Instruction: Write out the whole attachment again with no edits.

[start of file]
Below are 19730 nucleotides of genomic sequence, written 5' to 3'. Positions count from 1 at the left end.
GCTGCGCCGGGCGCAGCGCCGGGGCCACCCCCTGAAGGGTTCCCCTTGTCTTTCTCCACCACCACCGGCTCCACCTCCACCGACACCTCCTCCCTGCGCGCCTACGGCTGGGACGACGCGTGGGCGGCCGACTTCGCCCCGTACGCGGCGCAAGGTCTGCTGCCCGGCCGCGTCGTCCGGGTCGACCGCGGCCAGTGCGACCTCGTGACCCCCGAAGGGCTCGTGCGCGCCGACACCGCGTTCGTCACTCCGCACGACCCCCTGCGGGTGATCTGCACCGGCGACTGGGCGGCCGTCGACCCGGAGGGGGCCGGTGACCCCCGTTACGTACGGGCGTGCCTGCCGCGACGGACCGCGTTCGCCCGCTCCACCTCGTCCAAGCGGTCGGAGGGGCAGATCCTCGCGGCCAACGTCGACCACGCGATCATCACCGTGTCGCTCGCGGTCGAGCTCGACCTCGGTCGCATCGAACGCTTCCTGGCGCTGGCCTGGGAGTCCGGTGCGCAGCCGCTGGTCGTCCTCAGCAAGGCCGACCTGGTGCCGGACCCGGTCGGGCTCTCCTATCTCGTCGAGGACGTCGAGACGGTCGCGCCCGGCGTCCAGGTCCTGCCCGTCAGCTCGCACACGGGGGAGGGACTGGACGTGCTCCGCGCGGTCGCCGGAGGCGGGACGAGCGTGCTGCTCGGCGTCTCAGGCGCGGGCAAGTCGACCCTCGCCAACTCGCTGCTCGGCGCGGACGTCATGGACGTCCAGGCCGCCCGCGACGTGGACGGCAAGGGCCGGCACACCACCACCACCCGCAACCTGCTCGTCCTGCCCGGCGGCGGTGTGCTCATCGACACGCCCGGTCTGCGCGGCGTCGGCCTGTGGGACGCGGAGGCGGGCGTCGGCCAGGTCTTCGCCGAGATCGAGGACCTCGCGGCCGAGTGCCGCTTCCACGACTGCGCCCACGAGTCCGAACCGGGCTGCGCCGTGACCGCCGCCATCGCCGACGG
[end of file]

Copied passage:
Below are 19730 nucleotides of genomic sequence, written 5' to 3'. Positions count from 1 at the left end.
GCTGCGCCGGGCGCAGCGCCGGGGCCACCCCCTGAAGGGTTCCCCTTGTCTTTCTCCACCACCACCGGCTCCACCTCCACCGACACCTCCTCCCTGCGCGCCTACGGCTGGGACGACGCGTGGGCGGCCGACTTCGCCCCGTACGCGGCGCAAGGTCTGCTGCCCGGCCGCGTCGTCCGGGTCGACCGCGGCCAGTGCGACCTCGTGACCCCCGAAGGGCTCGTGCGCGCCGACACCGCGTTCGTCACTCCGCACGACCCCCTGCGGGTGATCTGCACCGGCGACTGGGCGGCCGTCGACCCGGAGGGGGCCGGTGACCCCCGTTACGTACGGGCGTGCCTGCCGCGACGGACCGCGTTCGCCCGCTCCACCTCGTCCAAGCGGTCGGAGGGGCAGATCCTCGCGGCCAACGTCGACCACGCGATCATCACCGTGTCGCTCGCGGTCGAGCTCGACCTCGGTCGCATCGAACGCTTCCTGGCGCTGGCCTGGGAGTCCGGTGCGCAGCCGCTGGTCGTCCTCAGCAAGGCCGACCTGGTGCCGGACCCGGTCGGGCTCTCCTATCTCGTCGAGGACGTCGAGACGGTCGCGCCCGGCGTCCAGGTCCTGCCCGTCAGCTCGCACACGGGGGAGGGACTGGACGTGCTCCGCGCGGTCGCCGGAGGCGGGACGAGCGTGCTGCTCGGCGTCTCAGGCGCGGGCAAGTCGACCCTCGCCAACTCGCTGCTCGGCGCGGACGTCATGGACGTCCAGGCCGCCCGCGACGTGGACGGCAAGGGCCGGCACACCACCACCACCCGCAACCTGCTCGTCCTGCCCGGCGGCGGTGTGCTCATCGACACGCCCGGTCTGCGCGGCGTCGGCCTGTGGGACGCGGAGGCGGGCGTCGGCCAGGTCTTCGCCGAGATCGAGGACCTCGCGGCCGAGTGCCGCTTCCACGACTGCGCCCACGAGTCCGAACCGGGCTGCGCCGTGACCGCCGCCATCGCCGACGG